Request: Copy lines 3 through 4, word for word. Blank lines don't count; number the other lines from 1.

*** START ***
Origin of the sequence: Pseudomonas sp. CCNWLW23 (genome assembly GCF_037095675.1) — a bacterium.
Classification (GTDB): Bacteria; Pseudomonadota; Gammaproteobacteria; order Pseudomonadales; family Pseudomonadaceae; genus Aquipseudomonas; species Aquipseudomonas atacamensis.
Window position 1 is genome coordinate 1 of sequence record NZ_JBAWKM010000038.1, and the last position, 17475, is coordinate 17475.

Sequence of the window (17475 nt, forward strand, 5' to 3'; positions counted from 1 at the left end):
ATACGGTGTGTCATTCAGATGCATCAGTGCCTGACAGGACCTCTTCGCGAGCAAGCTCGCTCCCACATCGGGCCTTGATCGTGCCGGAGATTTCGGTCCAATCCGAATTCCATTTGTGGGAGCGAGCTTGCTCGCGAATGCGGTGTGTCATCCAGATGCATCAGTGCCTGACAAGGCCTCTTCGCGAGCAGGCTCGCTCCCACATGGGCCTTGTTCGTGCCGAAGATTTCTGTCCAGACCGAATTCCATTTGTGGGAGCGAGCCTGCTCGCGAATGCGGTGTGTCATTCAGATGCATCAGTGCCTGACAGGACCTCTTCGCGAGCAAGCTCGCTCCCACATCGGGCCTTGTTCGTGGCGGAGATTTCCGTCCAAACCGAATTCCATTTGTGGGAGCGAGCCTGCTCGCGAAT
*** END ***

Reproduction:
Window position 1 is genome coordinate 1 of sequence record NZ_JBAWKM010000038.1, and the last position, 17475, is coordinate 17475.

Sequence of the window (17475 nt, forward strand, 5' to 3'; positions counted from 1 at the left end):